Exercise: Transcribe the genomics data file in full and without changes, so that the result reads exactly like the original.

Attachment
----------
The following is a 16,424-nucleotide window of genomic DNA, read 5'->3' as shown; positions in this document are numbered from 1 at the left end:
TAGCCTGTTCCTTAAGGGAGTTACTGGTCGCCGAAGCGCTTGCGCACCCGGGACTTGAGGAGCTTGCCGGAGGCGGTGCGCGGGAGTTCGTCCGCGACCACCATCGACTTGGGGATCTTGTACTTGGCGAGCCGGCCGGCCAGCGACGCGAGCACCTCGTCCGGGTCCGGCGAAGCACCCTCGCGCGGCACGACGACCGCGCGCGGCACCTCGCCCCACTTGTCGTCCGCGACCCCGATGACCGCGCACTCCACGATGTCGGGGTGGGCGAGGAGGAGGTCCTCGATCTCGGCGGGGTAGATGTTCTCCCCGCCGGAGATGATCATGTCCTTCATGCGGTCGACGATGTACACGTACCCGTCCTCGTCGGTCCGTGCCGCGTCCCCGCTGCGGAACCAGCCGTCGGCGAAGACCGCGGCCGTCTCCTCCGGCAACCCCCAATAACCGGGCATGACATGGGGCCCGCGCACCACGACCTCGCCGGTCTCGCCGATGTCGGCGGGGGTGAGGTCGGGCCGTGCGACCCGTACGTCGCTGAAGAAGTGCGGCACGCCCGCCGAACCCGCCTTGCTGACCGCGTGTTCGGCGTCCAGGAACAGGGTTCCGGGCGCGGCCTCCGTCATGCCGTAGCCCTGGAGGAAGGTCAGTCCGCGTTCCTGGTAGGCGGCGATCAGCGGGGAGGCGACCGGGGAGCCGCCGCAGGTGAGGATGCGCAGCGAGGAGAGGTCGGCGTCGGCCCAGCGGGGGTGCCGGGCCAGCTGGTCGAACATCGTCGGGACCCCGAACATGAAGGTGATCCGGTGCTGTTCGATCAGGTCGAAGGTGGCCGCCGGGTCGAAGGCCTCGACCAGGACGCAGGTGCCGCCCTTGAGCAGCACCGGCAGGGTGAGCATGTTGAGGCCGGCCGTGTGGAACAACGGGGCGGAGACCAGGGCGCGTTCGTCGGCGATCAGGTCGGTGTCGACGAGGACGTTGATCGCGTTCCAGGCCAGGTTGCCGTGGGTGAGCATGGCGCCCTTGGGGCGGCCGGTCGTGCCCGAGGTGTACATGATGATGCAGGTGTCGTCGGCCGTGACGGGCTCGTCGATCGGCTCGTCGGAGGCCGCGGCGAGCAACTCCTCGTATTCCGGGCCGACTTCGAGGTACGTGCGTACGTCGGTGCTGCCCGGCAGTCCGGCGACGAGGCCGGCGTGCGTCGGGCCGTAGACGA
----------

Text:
The following is a 16,424-nucleotide window of genomic DNA, read 5'->3' as shown; positions in this document are numbered from 1 at the left end:
TAGCCTGTTCCTTAAGGGAGTTACTGGTCGCCGAAGCGCTTGCGCACCCGGGACTTGAGGAGCTTGCCGGAGGCGGTGCGCGGGAGTTCGTCCGCGACCACCATCGACTTGGGGATCTTGTACTTGGCGAGCCGGCCGGCCAGCGACGCGAGCACCTCGTCCGGGTCCGGCGAAGCACCCTCGCGCGGCACGACGACCGCGCGCGGCACCTCGCCCCACTTGTCGTCCGCGACCCCGATGACCGCGCACTCCACGATGTCGGGGTGGGCGAGGAGGAGGTCCTCGATCTCGGCGGGGTAGATGTTCTCCCCGCCGGAGATGATCATGTCCTTCATGCGGTCGACGATGTACACGTACCCGTCCTCGTCGGTCCGTGCCGCGTCCCCGCTGCGGAACCAGCCGTCGGCGAAGACCGCGGCCGTCTCCTCCGGCAACCCCCAATAACCGGGCATGACATGGGGCCCGCGCACCACGACCTCGCCGGTCTCGCCGATGTCGGCGGGGGTGAGGTCGGGCCGTGCGACCCGTACGTCGCTGAAGAAGTGCGGCACGCCCGCCGAACCCGCCTTGCTGACCGCGTGTTCGGCGTCCAGGAACAGGGTTCCGGGCGCGGCCTCCGTCATGCCGTAGCCCTGGAGGAAGGTCAGTCCGCGTTCCTGGTAGGCGGCGATCAGCGGGGAGGCGACCGGGGAGCCGCCGCAGGTGAGGATGCGCAGCGAGGAGAGGTCGGCGTCGGCCCAGCGGGGGTGCCGGGCCAGCTGGTCGAACATCGTCGGGACCCCGAACATGAAGGTGATCCGGTGCTGTTCGATCAGGTCGAAGGTGGCCGCCGGGTCGAAGGCCTCGACCAGGACGCAGGTGCCGCCCTTGAGCAGCACCGGCAGGGTGAGCATGTTGAGGCCGGCCGTGTGGAACAACGGGGCGGAGACCAGGGCGCGTTCGTCGGCGATCAGGTCGGTGTCGACGAGGACGTTGATCGCGTTCCAGGCCAGGTTGCCGTGGGTGAGCATGGCGCCCTTGGGGCGGCCGGTCGTGCCCGAGGTGTACATGATGATGCAGGTGTCGTCGGCCGTGACGGGCTCGTCGATCGGCTCGTCGGAGGCCGCGGCGAGCAACTCCTCGTATTCCGGGCCGACTTCGAGGTACGTGCGTACGTCGGTGCTGCCCGGCAGTCCGGCGACGAGGCCGGCGTGCGTCGGGCCGTAGACGA